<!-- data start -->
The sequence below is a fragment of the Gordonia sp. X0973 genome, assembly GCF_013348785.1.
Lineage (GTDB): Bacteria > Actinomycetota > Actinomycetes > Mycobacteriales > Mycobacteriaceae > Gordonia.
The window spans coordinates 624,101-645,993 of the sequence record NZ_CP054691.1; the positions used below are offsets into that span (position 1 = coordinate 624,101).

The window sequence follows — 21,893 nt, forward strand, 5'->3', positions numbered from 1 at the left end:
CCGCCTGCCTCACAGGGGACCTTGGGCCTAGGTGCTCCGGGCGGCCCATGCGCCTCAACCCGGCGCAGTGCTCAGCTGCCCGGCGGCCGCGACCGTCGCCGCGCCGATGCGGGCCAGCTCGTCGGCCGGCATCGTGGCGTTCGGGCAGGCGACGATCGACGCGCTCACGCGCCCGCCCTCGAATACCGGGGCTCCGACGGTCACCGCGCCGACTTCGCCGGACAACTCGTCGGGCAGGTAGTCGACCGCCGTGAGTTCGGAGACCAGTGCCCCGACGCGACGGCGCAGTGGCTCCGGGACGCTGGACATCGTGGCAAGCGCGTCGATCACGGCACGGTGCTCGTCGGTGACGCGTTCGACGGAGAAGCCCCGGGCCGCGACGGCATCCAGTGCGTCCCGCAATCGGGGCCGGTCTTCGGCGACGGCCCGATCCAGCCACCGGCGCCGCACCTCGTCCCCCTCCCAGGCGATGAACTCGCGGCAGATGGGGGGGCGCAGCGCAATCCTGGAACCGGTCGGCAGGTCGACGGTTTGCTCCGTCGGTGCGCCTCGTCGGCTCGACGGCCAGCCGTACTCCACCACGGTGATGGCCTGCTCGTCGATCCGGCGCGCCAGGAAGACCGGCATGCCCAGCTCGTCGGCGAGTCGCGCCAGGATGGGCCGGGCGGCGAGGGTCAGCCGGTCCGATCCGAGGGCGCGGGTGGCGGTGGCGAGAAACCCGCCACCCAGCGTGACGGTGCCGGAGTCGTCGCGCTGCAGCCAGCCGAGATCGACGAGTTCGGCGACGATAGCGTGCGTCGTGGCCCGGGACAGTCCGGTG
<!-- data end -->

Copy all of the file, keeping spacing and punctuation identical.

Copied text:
The sequence below is a fragment of the Gordonia sp. X0973 genome, assembly GCF_013348785.1.
Lineage (GTDB): Bacteria > Actinomycetota > Actinomycetes > Mycobacteriales > Mycobacteriaceae > Gordonia.
The window spans coordinates 624,101-645,993 of the sequence record NZ_CP054691.1; the positions used below are offsets into that span (position 1 = coordinate 624,101).

The window sequence follows — 21,893 nt, forward strand, 5'->3', positions numbered from 1 at the left end:
CCGCCTGCCTCACAGGGGACCTTGGGCCTAGGTGCTCCGGGCGGCCCATGCGCCTCAACCCGGCGCAGTGCTCAGCTGCCCGGCGGCCGCGACCGTCGCCGCGCCGATGCGGGCCAGCTCGTCGGCCGGCATCGTGGCGTTCGGGCAGGCGACGATCGACGCGCTCACGCGCCCGCCCTCGAATACCGGGGCTCCGACGGTCACCGCGCCGACTTCGCCGGACAACTCGTCGGGCAGGTAGTCGACCGCCGTGAGTTCGGAGACCAGTGCCCCGACGCGACGGCGCAGTGGCTCCGGGACGCTGGACATCGTGGCAAGCGCGTCGATCACGGCACGGTGCTCGTCGGTGACGCGTTCGACGGAGAAGCCCCGGGCCGCGACGGCATCCAGTGCGTCCCGCAATCGGGGCCGGTCTTCGGCGACGGCCCGATCCAGCCACCGGCGCCGCACCTCGTCCCCCTCCCAGGCGATGAACTCGCGGCAGATGGGGGGGCGCAGCGCAATCCTGGAACCGGTCGGCAGGTCGACGGTTTGCTCCGTCGGTGCGCCTCGTCGGCTCGACGGCCAGCCGTACTCCACCACGGTGATGGCCTGCTCGTCGATCCGGCGCGCCAGGAAGACCGGCATGCCCAGCTCGTCGGCGAGTCGCGCCAGGATGGGCCGGGCGGCGAGGGTCAGCCGGTCCGATCCGAGGGCGCGGGTGGCGGTGGCGAGAAACCCGCCACCCAGCGTGACGGTGCCGGAGTCGTCGCGCTGCAGCCAGCCGAGATCGACGAGTTCGGCGACGATAGCGTGCGTCGTGGCCCGGGACAGTCCGGTG